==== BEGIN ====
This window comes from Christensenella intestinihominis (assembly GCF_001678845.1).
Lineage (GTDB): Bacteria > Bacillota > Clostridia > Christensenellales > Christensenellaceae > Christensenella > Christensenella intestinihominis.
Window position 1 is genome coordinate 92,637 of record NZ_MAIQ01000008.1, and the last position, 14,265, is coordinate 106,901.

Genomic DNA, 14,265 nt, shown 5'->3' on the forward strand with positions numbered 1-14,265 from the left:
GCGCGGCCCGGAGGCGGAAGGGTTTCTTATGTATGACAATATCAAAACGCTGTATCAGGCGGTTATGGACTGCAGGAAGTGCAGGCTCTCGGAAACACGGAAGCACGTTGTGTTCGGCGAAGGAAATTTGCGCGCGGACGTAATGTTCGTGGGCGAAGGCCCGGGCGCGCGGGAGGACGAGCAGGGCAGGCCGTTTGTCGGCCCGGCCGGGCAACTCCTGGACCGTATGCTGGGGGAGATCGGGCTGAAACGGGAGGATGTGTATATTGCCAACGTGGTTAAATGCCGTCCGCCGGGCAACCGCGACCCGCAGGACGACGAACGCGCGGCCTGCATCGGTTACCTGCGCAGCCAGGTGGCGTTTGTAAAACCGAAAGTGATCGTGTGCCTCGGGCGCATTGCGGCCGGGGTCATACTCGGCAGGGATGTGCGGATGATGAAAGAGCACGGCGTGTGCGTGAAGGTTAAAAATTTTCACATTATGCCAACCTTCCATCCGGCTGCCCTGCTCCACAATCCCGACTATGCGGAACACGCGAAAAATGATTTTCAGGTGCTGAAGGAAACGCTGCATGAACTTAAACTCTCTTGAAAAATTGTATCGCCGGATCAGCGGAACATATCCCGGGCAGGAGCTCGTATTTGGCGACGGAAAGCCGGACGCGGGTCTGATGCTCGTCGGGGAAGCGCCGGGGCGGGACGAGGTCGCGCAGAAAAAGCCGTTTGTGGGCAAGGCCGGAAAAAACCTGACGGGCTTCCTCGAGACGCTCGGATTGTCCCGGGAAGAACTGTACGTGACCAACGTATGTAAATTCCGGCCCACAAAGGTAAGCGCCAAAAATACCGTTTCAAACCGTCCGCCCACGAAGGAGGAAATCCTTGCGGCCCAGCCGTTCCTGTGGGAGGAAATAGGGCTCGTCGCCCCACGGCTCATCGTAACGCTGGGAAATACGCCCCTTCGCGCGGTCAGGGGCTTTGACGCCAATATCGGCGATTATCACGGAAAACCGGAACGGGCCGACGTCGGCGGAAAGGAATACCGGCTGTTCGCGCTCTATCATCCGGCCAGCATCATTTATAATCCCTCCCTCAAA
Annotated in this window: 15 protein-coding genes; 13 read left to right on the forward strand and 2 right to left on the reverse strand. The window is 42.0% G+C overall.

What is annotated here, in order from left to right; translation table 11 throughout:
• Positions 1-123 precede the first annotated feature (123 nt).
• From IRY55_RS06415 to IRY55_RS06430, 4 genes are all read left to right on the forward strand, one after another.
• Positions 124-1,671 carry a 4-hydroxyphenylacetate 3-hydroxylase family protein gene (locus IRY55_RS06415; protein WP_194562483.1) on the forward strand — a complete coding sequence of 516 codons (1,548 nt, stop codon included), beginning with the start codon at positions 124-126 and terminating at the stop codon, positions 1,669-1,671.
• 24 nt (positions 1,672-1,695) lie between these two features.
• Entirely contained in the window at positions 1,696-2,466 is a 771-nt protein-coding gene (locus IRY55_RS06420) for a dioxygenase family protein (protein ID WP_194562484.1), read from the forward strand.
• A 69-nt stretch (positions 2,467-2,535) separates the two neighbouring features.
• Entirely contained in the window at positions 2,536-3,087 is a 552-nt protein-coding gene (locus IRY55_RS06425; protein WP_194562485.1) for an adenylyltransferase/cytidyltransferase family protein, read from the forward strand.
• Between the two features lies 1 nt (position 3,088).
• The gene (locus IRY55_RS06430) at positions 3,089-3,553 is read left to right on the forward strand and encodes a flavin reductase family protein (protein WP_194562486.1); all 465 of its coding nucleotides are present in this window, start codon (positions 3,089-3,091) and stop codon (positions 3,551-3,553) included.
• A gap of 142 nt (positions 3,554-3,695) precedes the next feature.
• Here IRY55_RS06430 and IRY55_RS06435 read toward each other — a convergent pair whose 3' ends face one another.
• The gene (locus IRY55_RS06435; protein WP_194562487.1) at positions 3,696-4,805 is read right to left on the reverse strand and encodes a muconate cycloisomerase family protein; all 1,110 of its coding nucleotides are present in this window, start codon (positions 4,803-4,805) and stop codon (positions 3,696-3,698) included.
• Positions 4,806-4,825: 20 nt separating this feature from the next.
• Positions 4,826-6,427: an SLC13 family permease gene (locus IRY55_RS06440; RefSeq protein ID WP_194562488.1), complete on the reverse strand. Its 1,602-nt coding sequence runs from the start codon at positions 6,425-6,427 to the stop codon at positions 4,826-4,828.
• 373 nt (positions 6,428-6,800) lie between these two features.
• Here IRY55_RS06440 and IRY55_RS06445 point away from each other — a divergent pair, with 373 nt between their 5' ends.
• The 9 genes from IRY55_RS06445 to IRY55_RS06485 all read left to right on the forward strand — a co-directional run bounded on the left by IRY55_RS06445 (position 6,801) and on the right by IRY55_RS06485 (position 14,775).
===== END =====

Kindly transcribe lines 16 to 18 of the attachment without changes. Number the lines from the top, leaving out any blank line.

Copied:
• The gene (locus IRY55_RS06430) at positions 3,089-3,553 is read left to right on the forward strand and encodes a flavin reductase family protein (protein WP_194562486.1); all 465 of its coding nucleotides are present in this window, start codon (positions 3,089-3,091) and stop codon (positions 3,551-3,553) included.
• A gap of 142 nt (positions 3,554-3,695) precedes the next feature.
• Here IRY55_RS06430 and IRY55_RS06435 read toward each other — a convergent pair whose 3' ends face one another.